(There are translations of Gnumpy into various other languages; if you're looking for a translation I suggest a web search)

Gnumpy is free software, but if you use it in scientific work that gets published, you should cite this tech report in your publication.

Download: (also be sure to have the most recent version of Cudamat)
Documentation: here.

Do you want to have both the compute power of GPU's and the programming convenience of Python numpy? Gnumpy + Cudamat will bring you that.

Gnumpy is a simple Python module that interfaces in a way almost identical to numpy, but does its computations on your computer's GPU. See this example, training an RBM using Gnumpy.

Gnumpy runs on top of, and therefore requires, the excellent cudamat library, written by Vlad Mnih.

Gnumpy can run in simulation mode: everything happens on the CPU, but the interface is the same. This can be helpful if you like to write your programs on your GPU-less laptop before running them on a GPU-equipped machine. It also allows you to easily test what performance gain you get from using a GPU. The simulation mode requires npmat, written by Ilya Sutskever.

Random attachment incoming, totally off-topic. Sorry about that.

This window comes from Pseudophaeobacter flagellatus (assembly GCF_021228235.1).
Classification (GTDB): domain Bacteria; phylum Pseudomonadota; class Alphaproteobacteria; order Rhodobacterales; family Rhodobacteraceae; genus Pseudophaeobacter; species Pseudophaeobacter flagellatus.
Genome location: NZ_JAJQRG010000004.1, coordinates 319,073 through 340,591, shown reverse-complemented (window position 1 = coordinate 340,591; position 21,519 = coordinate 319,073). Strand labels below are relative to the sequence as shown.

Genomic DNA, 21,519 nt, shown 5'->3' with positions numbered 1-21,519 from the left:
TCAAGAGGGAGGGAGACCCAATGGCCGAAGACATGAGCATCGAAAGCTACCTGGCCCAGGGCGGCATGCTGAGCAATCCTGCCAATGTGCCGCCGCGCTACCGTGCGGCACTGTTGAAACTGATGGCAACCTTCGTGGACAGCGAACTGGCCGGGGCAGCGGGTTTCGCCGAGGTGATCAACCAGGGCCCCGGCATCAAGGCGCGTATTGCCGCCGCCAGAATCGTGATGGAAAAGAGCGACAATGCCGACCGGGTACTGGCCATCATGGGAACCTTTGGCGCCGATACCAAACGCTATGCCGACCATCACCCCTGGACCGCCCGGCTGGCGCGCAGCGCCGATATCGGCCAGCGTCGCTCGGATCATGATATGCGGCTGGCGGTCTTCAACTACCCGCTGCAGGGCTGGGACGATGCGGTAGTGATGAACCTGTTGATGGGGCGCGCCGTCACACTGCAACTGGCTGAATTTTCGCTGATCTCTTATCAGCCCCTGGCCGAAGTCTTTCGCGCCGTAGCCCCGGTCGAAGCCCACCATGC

Gnumpy is licensed with a BSD-style license (i.e. it's completely free to use for everyone, also as a component in commercial software), with one added note: if you use it for scientific work that gets published, you must include reference to the Gnumpy tech report in your publication. For details of the license, see the top of

See also this presentation by Xavier Arrufat, introducing numpy at the Python for Data Analysis meetup in Barcelona, 2013.

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